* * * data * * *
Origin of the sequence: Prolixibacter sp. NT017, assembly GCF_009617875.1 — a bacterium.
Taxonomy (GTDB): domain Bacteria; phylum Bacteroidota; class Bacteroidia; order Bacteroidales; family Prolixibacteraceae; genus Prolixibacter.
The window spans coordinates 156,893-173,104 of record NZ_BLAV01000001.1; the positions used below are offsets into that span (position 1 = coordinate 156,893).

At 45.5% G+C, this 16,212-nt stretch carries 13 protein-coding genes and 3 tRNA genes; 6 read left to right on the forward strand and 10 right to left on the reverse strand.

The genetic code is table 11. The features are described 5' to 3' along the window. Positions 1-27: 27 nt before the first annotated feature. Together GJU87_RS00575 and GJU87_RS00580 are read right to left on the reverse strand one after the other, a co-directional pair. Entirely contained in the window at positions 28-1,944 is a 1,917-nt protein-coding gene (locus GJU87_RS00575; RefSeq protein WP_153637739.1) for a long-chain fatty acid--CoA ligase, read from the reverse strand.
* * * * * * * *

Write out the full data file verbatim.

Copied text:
Origin of the sequence: Prolixibacter sp. NT017, assembly GCF_009617875.1 — a bacterium.
Taxonomy (GTDB): domain Bacteria; phylum Bacteroidota; class Bacteroidia; order Bacteroidales; family Prolixibacteraceae; genus Prolixibacter.
The window spans coordinates 156,893-173,104 of record NZ_BLAV01000001.1; the positions used below are offsets into that span (position 1 = coordinate 156,893).

At 45.5% G+C, this 16,212-nt stretch carries 13 protein-coding genes and 3 tRNA genes; 6 read left to right on the forward strand and 10 right to left on the reverse strand.

The genetic code is table 11. The features are described 5' to 3' along the window. Positions 1-27: 27 nt before the first annotated feature. Together GJU87_RS00575 and GJU87_RS00580 are read right to left on the reverse strand one after the other, a co-directional pair. Entirely contained in the window at positions 28-1,944 is a 1,917-nt protein-coding gene (locus GJU87_RS00575; RefSeq protein WP_153637739.1) for a long-chain fatty acid--CoA ligase, read from the reverse strand.